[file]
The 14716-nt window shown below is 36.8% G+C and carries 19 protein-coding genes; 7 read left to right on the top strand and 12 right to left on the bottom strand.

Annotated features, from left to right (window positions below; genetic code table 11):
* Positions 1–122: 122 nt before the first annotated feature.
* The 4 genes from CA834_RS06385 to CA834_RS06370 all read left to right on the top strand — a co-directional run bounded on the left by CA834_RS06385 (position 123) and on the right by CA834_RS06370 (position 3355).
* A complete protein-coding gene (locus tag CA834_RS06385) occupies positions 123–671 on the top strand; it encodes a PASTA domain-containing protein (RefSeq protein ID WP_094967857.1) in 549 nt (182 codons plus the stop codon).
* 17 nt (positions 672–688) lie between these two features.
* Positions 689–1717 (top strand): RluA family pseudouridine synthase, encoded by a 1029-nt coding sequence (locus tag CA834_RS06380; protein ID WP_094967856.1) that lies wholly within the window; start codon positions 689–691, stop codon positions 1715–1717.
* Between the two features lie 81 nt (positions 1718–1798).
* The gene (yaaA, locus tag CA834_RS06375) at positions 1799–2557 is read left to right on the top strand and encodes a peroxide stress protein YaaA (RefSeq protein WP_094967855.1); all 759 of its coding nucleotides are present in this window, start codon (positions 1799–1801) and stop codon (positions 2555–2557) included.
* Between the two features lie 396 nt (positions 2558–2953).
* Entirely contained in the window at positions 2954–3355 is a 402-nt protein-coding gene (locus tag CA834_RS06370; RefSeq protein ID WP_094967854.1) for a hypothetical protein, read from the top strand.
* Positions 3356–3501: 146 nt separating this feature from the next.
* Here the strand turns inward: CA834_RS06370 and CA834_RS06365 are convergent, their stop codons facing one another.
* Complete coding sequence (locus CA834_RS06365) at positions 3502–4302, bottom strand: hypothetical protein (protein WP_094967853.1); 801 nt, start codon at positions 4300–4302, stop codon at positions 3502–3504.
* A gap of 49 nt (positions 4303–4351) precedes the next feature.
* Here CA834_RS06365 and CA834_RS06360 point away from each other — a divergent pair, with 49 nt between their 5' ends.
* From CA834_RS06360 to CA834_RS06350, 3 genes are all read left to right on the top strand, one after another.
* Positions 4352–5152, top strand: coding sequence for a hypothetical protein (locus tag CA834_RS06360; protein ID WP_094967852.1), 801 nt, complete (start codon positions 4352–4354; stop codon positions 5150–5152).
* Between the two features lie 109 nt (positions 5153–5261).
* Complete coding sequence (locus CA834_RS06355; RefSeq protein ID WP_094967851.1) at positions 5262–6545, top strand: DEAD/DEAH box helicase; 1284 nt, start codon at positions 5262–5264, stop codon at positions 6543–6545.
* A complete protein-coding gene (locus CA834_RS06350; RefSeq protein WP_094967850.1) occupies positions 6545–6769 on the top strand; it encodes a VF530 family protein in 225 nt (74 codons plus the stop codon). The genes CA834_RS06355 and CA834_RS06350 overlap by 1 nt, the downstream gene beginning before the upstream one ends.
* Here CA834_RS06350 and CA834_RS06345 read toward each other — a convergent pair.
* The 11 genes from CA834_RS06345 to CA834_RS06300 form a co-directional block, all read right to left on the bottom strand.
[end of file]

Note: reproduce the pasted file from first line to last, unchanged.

The 14716-nt window shown below is 36.8% G+C and carries 19 protein-coding genes; 7 read left to right on the top strand and 12 right to left on the bottom strand.

Annotated features, from left to right (window positions below; genetic code table 11):
* Positions 1–122: 122 nt before the first annotated feature.
* The 4 genes from CA834_RS06385 to CA834_RS06370 all read left to right on the top strand — a co-directional run bounded on the left by CA834_RS06385 (position 123) and on the right by CA834_RS06370 (position 3355).
* A complete protein-coding gene (locus tag CA834_RS06385) occupies positions 123–671 on the top strand; it encodes a PASTA domain-containing protein (RefSeq protein ID WP_094967857.1) in 549 nt (182 codons plus the stop codon).
* 17 nt (positions 672–688) lie between these two features.
* Positions 689–1717 (top strand): RluA family pseudouridine synthase, encoded by a 1029-nt coding sequence (locus tag CA834_RS06380; protein ID WP_094967856.1) that lies wholly within the window; start codon positions 689–691, stop codon positions 1715–1717.
* Between the two features lie 81 nt (positions 1718–1798).
* The gene (yaaA, locus tag CA834_RS06375) at positions 1799–2557 is read left to right on the top strand and encodes a peroxide stress protein YaaA (RefSeq protein WP_094967855.1); all 759 of its coding nucleotides are present in this window, start codon (positions 1799–1801) and stop codon (positions 2555–2557) included.
* Between the two features lie 396 nt (positions 2558–2953).
* Entirely contained in the window at positions 2954–3355 is a 402-nt protein-coding gene (locus tag CA834_RS06370; RefSeq protein ID WP_094967854.1) for a hypothetical protein, read from the top strand.
* Positions 3356–3501: 146 nt separating this feature from the next.
* Here the strand turns inward: CA834_RS06370 and CA834_RS06365 are convergent, their stop codons facing one another.
* Complete coding sequence (locus CA834_RS06365) at positions 3502–4302, bottom strand: hypothetical protein (protein WP_094967853.1); 801 nt, start codon at positions 4300–4302, stop codon at positions 3502–3504.
* A gap of 49 nt (positions 4303–4351) precedes the next feature.
* Here CA834_RS06365 and CA834_RS06360 point away from each other — a divergent pair, with 49 nt between their 5' ends.
* From CA834_RS06360 to CA834_RS06350, 3 genes are all read left to right on the top strand, one after another.
* Positions 4352–5152, top strand: coding sequence for a hypothetical protein (locus tag CA834_RS06360; protein ID WP_094967852.1), 801 nt, complete (start codon positions 4352–4354; stop codon positions 5150–5152).
* Between the two features lie 109 nt (positions 5153–5261).
* Complete coding sequence (locus CA834_RS06355; RefSeq protein ID WP_094967851.1) at positions 5262–6545, top strand: DEAD/DEAH box helicase; 1284 nt, start codon at positions 5262–5264, stop codon at positions 6543–6545.
* A complete protein-coding gene (locus CA834_RS06350; RefSeq protein WP_094967850.1) occupies positions 6545–6769 on the top strand; it encodes a VF530 family protein in 225 nt (74 codons plus the stop codon). The genes CA834_RS06355 and CA834_RS06350 overlap by 1 nt, the downstream gene beginning before the upstream one ends.
* Here CA834_RS06350 and CA834_RS06345 read toward each other — a convergent pair.
* The 11 genes from CA834_RS06345 to CA834_RS06300 form a co-directional block, all read right to left on the bottom strand.